Last week I received an email from Jim at eArthritisHealth, who has an informational arthritis site in beta. He asked if I would take a look at it and give some feedback as to what I believe makes a good informational arthritis site. Jim says, “We have aggressive plans to make this site not only the source for the best information on arthritis, but also the best place for people to go at any stage of their condition. Our articles are written by health professionals and peer-reviewed in order to give the utmost credibility to the information we provide. Our plans for the site include adding sections to help people figure out what type of arthritis they have based on the location and symptoms present, a discussion forum, and listings of medical specialists across the country (and world) who treat forms of arthritis. “
Honestly, I don’t feel like I am a great choice for this job because I tend to dislike informational arthritis sites. I rarely visit them because they leave me with a feeling of complete loss of hope. I need to feel like I have control over my disease which is why I continue following a clean diet and read/experiment with alternative methods that have worked well for others, while taking my drugs of course. But, I did try hard to look through the site and give the best feedback possible.
• Lots of good videos that would provide good information for someone new to arthritis.
• I like how they broke up the videos into individual body parts.
• Videos of rheumatoid arthritis do show faces of younger people.
• I like that there are photos of the authors. For some reason I like to put a face with the person who has written what I am reading.
• Although there isn’t a discussion forum yet, that is something I might possibly use for specific questions I have for other rheumatoid arthritis folks.
• The site is easy to use.
• When I clicked on the site I was immediately turned off by the photo and almost clicked out. Photos of arthritis still freak me out even after seven years of dealing with this and I don’t understand why we have to be bombarded with these photos on websites, doctor’s offices and pamphlets. I believe I have come to terms with the fact that I will have some deformities, but seeing photos like these still make me hyperventilate. If I wasn’t looking at the site for specific reasons, I would have left immediately. (Later in the day Sophia came up behind me at the computer and said, “Eeewwww…..what are you doing on that site? You don’t usually look at sites with pictures like that.” She knows me so well.)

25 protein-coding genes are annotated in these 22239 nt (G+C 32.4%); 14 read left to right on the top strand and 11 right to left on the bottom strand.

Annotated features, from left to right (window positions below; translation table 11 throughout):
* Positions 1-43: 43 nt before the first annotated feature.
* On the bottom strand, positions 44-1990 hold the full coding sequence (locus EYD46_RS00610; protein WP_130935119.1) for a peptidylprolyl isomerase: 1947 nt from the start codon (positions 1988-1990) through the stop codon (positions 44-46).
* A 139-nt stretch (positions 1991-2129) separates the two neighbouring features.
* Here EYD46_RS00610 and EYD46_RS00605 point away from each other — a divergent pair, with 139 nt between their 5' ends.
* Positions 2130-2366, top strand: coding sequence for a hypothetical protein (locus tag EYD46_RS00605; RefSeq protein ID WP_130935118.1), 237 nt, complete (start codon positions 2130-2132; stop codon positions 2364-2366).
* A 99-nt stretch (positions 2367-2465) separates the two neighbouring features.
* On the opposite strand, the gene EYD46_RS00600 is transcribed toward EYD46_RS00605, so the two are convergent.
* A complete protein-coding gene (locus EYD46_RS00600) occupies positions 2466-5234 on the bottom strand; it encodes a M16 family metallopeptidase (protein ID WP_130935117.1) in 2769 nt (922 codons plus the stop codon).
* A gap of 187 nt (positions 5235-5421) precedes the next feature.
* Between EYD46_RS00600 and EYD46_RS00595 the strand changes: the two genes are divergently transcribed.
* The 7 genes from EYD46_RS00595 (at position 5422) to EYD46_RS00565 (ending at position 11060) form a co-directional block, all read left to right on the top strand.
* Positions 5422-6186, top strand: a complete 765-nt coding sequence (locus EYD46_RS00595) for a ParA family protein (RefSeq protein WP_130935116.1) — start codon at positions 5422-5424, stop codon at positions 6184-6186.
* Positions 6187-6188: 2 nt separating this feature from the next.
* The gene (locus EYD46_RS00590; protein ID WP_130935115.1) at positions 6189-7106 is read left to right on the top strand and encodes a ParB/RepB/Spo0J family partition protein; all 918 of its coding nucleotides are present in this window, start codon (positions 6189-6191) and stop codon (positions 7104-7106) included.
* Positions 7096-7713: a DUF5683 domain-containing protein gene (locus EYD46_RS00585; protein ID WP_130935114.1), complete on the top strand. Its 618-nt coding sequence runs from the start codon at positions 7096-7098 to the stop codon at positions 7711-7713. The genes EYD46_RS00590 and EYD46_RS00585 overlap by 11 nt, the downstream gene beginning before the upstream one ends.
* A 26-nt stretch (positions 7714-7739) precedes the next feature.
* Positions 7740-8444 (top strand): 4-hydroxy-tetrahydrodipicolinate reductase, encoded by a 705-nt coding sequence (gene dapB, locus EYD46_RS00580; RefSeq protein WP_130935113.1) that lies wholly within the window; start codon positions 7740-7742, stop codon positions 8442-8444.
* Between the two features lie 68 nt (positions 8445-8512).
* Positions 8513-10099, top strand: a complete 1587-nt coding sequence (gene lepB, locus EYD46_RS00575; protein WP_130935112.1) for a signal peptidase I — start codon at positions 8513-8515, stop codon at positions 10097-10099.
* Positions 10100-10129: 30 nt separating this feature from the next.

• This isn’t a site I find useful to me now. What I am looking for now are stories from people that are living with rheumatoid arthritis as I find this more beneficial to me than the same old research. There is only so much information available on rheumatoid arthritis so it all sounds the same.
• There are not enough photos of people. I would like to see more photos of people in their 30’s, 40’s and 50’s shown. Maybe there could even be photos of people smiling. We do smile, right?
• Although a few alternative choices are mentioned in the glossary, I don’t see them discussed in the articles. Maybe that will come with time.
• In “rheumatoid arthritis treatment”, medication and exercise are the only areas of treatment explored. Meds are helping me a lot, but I don’t believe for one minute that diet, stress relief, positive thinking, etc don’t make a huge difference.
Check out the site if you have time and leave feedback here. Jim seems like a great guy and I am sure he would appreciate any feedback you have so he can make this the best site possible.